Guildford - Freiburg Town Twinning Background
The Deed of Partnership between Guildford and Freiburg was signed on 22 September 1979 by the then Mayor of Guildford, Cllr. Ron Burgess, and the then Oberbürgermeister of Freiburg, Dr Eugen Keidel.
The Deed was signed as a “token and promise of lasting friendship between the two communities and an encouragement to regular mutual liaison, to exchange experiences and to support the coming together of our citizens in every sphere”.
The twinning was also intended to foster understanding and dedication to the unity of Europe.
These aims have been nurtured and developed over the past thirty plus years by means of exchange visits by groups and individuals involved in sport, the arts, the churches and clubs of all kinds, and by representatives of the Borough Council and members of the Guildford-Freiburg Association.
The "Our Files" section of this site (accessible via the website's sidebar menu) contains this PDF file, containing a copy of an information panel about Freiburg im Breisgau that was produced by the GFA and is displayed under Tunsgate Arch, on Guildford's High Street.
Dorothy Elchlepp MBE
The website of the Anglo-German Club in Freiburg includes this page (click to access) which is dedicated to Dorothy Elchlepp, and which features a photograph of her.
The major part in bringing the twinning about was played by Mrs Dorothy Elchlepp, a remarkable English lady who married Paul Elchlepp, a Freiburg "Drogist" (pharmacist), in April 1936 at the Caxton Hall Register Office; (click here for background information on that Register Office, which is now closed).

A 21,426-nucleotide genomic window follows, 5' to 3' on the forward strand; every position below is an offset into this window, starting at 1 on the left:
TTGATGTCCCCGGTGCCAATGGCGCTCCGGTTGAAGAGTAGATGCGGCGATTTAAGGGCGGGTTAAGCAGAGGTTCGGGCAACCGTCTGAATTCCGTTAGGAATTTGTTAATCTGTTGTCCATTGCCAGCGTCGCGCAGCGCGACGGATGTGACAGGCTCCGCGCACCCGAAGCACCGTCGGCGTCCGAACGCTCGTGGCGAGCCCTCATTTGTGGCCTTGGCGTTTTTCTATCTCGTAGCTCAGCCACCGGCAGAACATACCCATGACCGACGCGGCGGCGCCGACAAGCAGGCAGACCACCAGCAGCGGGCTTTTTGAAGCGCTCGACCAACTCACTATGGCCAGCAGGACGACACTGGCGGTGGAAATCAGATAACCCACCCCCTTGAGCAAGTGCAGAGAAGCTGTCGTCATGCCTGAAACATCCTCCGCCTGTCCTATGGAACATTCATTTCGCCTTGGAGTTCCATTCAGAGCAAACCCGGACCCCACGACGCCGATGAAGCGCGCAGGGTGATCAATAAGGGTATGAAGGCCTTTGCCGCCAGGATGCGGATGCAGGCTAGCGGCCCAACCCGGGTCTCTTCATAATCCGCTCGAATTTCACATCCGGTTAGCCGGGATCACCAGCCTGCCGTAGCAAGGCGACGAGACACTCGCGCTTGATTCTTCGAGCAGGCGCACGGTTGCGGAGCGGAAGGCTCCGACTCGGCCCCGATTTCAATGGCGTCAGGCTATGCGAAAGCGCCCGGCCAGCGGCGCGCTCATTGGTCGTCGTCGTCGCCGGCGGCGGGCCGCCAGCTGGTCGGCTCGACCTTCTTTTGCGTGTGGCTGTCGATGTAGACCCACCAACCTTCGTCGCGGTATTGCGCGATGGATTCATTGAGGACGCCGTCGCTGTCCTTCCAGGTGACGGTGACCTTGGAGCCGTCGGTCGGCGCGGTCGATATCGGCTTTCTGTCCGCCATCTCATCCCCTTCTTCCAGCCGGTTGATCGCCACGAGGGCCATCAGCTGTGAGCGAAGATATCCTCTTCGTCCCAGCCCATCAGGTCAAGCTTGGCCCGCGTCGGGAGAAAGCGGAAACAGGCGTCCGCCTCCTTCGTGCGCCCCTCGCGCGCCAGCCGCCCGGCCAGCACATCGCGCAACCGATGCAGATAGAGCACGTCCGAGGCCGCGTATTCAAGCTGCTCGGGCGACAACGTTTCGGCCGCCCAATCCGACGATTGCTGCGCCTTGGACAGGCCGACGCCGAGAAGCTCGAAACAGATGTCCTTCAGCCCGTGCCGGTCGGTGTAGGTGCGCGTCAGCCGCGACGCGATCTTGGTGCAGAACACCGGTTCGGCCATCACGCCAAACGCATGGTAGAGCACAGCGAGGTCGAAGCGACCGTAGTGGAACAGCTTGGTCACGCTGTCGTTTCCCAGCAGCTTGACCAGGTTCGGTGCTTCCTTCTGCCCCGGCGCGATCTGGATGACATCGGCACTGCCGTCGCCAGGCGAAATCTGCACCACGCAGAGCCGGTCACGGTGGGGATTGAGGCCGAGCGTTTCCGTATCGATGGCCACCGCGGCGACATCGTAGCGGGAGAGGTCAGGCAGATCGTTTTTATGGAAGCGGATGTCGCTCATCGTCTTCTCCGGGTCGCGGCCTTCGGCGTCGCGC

Mrs Elchlepp spent the whole of the last war in Freiburg, and afterwards decided to work to build bridges between Germany and Britain. After a long search, she decided that Guildford would be a suitable twin for Freiburg.
In 1959, Mrs Elchlepp also founded Freiburg's Anglo-German Club. She was awarded the Bundesverdienstkreuz (Federal Order of Merit), First Class, by the German government in recognition of her services to Anglo-German relations. Click here to see a photographic record taken in November 1997 of her receiving the award from the late Conrad Schroeder (Head of the Regional Government, or "Regierungspräsident"). This German award complemented the MBE which she had received in June 1972, "for services to the British community in Stuttgart" (click here to see the citation, in an online copy of a Supplement to the London Gazette, dated 3 June 1972 - towards the foot of the right-hand column).
Dorothy continued to work hard to support the twinning right up to the time of her death, at the end of 2003, at the age of 90.
Her short illustrated autobiography, entitled "Let's Face it!" was published in 2000 by Schillinger Verlag, of Freiburg im Breisgau; the ISBN of this book is 3-89155-255-6.